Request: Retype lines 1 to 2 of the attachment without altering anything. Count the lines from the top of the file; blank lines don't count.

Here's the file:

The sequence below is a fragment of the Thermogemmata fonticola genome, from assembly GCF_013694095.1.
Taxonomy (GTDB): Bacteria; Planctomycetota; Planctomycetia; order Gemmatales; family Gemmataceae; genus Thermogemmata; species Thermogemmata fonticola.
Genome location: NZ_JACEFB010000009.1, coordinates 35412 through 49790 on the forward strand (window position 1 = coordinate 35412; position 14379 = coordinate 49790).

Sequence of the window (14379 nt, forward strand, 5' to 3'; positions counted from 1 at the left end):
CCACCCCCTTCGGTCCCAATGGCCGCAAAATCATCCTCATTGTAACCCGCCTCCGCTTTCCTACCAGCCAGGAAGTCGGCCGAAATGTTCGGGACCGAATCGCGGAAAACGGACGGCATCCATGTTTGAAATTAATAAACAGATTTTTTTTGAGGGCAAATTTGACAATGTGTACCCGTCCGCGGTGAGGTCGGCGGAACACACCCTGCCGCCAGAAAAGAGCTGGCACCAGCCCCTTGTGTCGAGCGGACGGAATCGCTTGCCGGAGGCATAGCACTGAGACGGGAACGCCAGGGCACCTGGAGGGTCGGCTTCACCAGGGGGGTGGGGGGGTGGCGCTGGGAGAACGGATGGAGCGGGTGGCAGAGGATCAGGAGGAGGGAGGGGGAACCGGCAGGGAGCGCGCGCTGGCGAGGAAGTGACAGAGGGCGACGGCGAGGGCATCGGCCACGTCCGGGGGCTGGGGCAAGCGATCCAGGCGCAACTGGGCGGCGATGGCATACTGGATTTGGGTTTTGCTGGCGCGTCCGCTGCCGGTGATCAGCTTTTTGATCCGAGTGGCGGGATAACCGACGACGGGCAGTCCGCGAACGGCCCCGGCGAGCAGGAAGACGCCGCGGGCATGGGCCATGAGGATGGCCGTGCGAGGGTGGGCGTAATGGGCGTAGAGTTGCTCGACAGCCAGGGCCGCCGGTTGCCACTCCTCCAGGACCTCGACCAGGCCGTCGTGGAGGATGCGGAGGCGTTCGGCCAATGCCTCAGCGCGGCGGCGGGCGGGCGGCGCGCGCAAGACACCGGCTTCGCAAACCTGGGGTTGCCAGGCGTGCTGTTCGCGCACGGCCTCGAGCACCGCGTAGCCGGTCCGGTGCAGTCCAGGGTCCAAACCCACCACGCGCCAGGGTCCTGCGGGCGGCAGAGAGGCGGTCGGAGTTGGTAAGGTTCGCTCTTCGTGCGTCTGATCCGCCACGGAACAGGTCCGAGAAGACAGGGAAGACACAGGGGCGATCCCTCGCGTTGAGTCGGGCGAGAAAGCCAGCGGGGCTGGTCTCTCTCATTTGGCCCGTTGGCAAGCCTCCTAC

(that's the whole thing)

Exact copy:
The sequence below is a fragment of the Thermogemmata fonticola genome, from assembly GCF_013694095.1.
Taxonomy (GTDB): Bacteria; Planctomycetota; Planctomycetia; order Gemmatales; family Gemmataceae; genus Thermogemmata; species Thermogemmata fonticola.